At the beginning of the baseball season, Madison was pegged as one of the best teams in the Northern Region.
Armed with a deep, talented roster, which included the multi-talented Andy McGuire, one might have assumed the Warhawks would cruise through their schedule and secure a top seed in the Northern Region tournament.
With just two games left, coach Mark Gjormand never bought into the hype.
It wasn’t because his team wasn’t talented enough to live up to expectations, but because the Liberty is one the most competitive baseball districts.
“I know that this season we had a pretty good team,” he said. “But I also knew that it would be the hardest year to try and win the district.”
The team’s 13-5 record suggests its right where it should be, but a look at the district record confirms Gjormand’s worries. Madison is 7-5 in conference play.
Losses tend to come in small bunches — back-to-back games in a row followed by wins. When Madison comes to play, teams tend to throw everything they have at them.
“You would look at our record and think that [we’ve slumped], but the pitchers we’ve faced have been great,” Gjormand said. “In those games, we saw their top pitchers every time.”
Madison’s losses have come at the hands of McLean’s Josh Sborz, Stone Bridge freshman J.B. Bukauskas, Langley’s Michael Byrne and Matt Moser and Marshall’s Mitch Mackeith.
Gjormand considers all of those pitchers as elite, and many are committed to play baseball at the collegiate level next season.
“You have to tip your hat to the other guys sometimes,” he said. “I don’t think it’s what we wanted to happen, but it’s the situation we’ve put ourselves into. We don’t know what our seed will be and if we’ll see them again.”
Instead of cruising through the Liberty, Madison is winning the hard way. Against Langley the Warhawks forced extra innings, and four of the team’s five losses have been by one run; the other was a 9-6 loss to Marshall.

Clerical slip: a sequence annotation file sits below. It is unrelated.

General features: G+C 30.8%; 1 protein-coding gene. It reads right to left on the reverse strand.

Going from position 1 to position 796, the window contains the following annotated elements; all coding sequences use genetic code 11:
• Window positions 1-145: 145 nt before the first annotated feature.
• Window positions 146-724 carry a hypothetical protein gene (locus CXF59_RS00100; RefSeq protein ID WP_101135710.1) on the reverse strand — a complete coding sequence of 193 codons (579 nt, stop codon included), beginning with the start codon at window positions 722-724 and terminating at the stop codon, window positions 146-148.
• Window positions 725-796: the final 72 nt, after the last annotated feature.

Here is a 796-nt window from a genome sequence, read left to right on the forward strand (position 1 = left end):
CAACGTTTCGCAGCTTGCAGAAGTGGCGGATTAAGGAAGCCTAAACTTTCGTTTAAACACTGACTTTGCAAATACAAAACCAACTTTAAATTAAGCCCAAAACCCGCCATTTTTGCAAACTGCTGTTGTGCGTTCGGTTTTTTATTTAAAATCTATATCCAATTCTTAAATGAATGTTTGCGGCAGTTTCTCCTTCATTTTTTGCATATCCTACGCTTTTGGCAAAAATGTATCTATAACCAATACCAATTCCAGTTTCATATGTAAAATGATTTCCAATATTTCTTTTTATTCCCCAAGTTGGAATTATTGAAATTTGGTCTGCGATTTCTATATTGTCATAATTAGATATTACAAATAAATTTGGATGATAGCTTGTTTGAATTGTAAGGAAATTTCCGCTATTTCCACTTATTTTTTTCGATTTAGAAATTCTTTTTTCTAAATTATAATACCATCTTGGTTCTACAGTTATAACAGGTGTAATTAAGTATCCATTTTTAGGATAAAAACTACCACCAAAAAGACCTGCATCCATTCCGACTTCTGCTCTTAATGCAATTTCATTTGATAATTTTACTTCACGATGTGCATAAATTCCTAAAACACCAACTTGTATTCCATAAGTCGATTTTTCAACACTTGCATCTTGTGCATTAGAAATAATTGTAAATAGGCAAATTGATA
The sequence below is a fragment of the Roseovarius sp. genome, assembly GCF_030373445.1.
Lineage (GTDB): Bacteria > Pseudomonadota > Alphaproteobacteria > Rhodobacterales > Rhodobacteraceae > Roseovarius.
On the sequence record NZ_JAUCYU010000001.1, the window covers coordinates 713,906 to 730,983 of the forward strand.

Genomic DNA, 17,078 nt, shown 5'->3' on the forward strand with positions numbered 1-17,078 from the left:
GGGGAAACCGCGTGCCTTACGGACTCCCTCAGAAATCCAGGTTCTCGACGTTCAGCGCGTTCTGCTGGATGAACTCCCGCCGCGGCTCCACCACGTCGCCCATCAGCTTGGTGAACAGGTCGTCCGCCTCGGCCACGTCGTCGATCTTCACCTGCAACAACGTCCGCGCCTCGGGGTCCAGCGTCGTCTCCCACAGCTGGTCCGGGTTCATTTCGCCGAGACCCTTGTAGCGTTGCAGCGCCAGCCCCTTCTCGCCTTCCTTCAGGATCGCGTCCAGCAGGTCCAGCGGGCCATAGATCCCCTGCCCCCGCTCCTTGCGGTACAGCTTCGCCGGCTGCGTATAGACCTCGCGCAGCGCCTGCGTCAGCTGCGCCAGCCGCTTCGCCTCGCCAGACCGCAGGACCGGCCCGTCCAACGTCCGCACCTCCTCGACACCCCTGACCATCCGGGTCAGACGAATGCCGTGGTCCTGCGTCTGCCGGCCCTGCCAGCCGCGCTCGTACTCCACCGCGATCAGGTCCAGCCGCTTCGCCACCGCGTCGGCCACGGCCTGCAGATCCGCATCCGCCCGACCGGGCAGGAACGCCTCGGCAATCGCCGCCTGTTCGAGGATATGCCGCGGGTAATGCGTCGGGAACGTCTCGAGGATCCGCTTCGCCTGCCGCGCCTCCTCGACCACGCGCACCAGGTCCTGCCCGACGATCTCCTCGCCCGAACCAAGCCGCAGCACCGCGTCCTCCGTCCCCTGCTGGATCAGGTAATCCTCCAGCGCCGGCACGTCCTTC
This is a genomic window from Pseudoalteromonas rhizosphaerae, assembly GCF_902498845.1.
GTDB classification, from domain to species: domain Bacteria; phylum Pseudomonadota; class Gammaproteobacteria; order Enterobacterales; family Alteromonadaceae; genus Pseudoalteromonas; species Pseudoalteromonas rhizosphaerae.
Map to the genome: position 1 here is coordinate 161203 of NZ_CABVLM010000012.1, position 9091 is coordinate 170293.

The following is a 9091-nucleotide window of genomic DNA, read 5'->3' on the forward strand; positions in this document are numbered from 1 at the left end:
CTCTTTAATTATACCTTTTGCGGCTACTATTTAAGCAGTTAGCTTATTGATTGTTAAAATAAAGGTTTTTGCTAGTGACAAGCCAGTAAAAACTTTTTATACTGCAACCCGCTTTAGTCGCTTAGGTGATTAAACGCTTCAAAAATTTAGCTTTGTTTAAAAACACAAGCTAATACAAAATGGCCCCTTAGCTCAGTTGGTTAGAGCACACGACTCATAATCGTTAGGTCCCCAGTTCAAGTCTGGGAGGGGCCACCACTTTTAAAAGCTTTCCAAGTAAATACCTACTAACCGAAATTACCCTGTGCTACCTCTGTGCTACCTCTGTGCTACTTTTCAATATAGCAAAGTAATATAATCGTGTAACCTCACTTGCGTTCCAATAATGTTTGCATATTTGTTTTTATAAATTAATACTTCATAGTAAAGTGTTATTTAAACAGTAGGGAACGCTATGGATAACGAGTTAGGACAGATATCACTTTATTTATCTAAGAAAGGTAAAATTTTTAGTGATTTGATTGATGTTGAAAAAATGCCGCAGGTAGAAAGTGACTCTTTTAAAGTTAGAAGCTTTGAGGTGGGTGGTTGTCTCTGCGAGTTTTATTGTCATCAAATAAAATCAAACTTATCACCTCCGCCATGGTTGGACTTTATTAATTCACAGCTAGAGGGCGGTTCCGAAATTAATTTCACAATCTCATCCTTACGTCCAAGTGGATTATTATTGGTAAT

Since the team’s 3-2 loss to Stone Bridge on April 27, Gjormand noticed his players have adapted to the challenge.
He said that after winning its spring break tournament — one of the team’s goals — he thought the team might have been surprised to see the district throw their best players at them every night.
Now that its been through the district once, and are positioning themselves for a top seed, the team is stepping up.
Madison responded to the Stone Bridge loss with a 10-5 victory against Oakton, and then routed South Lakes, 13-0. This past Friday, the Warhawks avenged their loss to Langley, 8-2.
“We’re starting to play our best baseball right now, even better than when we played at spring break,” he said. “Those losses made us better because we had to overcome adversity. We’ve come back after tough losses to earn wins.”
Gjormand said players also are stepping up to the challenge their district presents individually, such as catcher Jack Anzilotti, who is building upon a strong season behind the plate.
“He’s thrown out about 80 percent of people who try to run on him,” Gjormand said. “That’s pretty good considering most only get about 60 percent out if they’re good.”
The pitching staff of Daniel Bayer, Henry Brandmark, Tim Davis, Nate Favero, Justin Padgett, Dan Powers and McGuire have given the Warhawks depth that could be crucial in the postseason.
“We’ve got pitching depth and it wouldn’t bother me if we had to play a few games in a row because of rain,” Gjormand said. “The team is really coming together right now.”